Cape Town - The government is being encouraged to move with speed to implement the National Minimum Wage (NMW) of R3 500 a month, which was set to be announced this May Day.
The Federation of Unions of South Africa (Fedusa) on Sunday called on government to push through the parliamentary process relating to the National Minimum Wage Act. However, rival South African Federation of Unions (Saftu) led by Zwelinzima Vavi is warning of mass protests.
Government is currently considering the National Minimum Wage Bill, the Labour Relations Bill and the Basic Conditions of Employment Bill which are expected to introduce the national minimum wage.
Organised labour represented by trade union federations Fedusa, the Congress of South African Trade Unions and the National Council of Trade Unions wanted a minimum wage of R26 an hour. However, it settled for R20 an hour following protracted negotiations, with various stakeholders, over a two-year period.
"Fedusa is keenly aware that a R3 500 a month minimum wage is less than an ideal living wage but will certainly lift an estimated 4.5 million workers currently earning below that amount out of abject poverty," it said in a statement.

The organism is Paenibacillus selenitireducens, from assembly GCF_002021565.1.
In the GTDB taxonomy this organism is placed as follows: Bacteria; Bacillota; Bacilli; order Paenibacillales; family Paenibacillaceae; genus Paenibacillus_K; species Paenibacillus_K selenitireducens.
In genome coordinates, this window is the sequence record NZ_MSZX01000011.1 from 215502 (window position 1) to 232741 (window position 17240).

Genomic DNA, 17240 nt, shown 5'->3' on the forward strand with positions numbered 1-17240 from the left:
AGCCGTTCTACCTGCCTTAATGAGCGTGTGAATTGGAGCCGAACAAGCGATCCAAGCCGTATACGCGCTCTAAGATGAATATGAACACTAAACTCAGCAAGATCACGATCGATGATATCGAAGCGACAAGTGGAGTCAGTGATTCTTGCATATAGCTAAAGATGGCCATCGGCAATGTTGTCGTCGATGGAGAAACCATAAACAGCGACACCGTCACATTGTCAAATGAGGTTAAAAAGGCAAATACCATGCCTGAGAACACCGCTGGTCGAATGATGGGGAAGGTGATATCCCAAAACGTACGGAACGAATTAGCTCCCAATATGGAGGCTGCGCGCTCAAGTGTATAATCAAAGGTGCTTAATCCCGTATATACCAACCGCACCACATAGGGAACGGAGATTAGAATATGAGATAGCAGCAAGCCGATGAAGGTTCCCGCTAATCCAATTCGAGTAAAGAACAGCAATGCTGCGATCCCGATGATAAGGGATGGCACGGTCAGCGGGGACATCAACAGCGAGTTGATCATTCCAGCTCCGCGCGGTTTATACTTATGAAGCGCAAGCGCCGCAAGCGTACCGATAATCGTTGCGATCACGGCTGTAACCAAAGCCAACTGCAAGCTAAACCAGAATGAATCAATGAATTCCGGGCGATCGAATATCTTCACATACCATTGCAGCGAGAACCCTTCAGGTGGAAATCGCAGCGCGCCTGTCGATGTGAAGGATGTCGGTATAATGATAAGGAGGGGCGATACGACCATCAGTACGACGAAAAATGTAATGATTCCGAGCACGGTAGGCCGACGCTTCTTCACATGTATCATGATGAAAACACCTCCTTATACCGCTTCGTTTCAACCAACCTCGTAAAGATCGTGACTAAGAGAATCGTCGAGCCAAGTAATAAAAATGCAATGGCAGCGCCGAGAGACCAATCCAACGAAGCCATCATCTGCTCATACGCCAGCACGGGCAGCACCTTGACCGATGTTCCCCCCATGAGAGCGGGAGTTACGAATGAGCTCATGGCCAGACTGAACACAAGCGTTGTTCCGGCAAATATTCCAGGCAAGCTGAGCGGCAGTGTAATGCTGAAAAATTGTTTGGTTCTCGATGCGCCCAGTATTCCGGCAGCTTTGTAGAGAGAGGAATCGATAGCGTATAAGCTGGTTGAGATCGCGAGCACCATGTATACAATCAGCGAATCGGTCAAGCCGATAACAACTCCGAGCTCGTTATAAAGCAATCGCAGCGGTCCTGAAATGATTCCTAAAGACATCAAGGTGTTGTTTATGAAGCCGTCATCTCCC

Fedusa general secretary Dennis George told Fin24 that Saftu should earn a spot at the negotiating table if it wants to be part of negotiations on the matter.
'Improving earning for millions'
Dr Kenneth Creamer, economist from Wits University, told Fin24 it is disappointing that the NMW is not going to be implemented on 1 May.
"We can only hope that Parliament can quickly resolve the outstanding matters that have been raised in the recent public hearings so that the minimum wage can be implemented as soon as possible."
Creamer said the minimum wage is an important intervention to assist low paid workers. "Hopefully in the years to come it will give such workers some leverage in improving their conditions over time towards a living wage," he said.
"If properly enforced, the implementation of a national minimum wage has the potential to lift the earnings of literally millions of low paid workers in South Africa, often referred to as the working poor."
'NMW a slave wage'
The proposed R3 500 a month has been described as a "slave wage" by Vavi.
He warned that the government will be heeding Fedusa's call to implement the NMW at its own peril.
"The introduction on this insulting slave wages - which entrenches the Apartheid wage gap and structure - will see us going back to the streets," he told Fin24.
Vavi said although Saftu is "emotionally" attached to a wage of R12 500, an amount of at least R5 400 would be more acceptable.
Vavi challenged politicians to live on R20 per hour when the trade union federation took to the streets this week to oppose the NMW, which was brokered by Cyril Ramaphosa in his capacity as deputy president.
Ramaphosa admitted during Freedom Day celebrations on Friday that the national minimum wage is not a living wage.
"Some people have argued that the starting minimum wage of R20 an hour is not a living wage. They are correct. Some argue that the national minimum wage will not end income inequality. They too are correct," he said.
Ramaphosa said although the national minimum wage was a sign of progress, more needed to be done to improve the conditions of the working poor.
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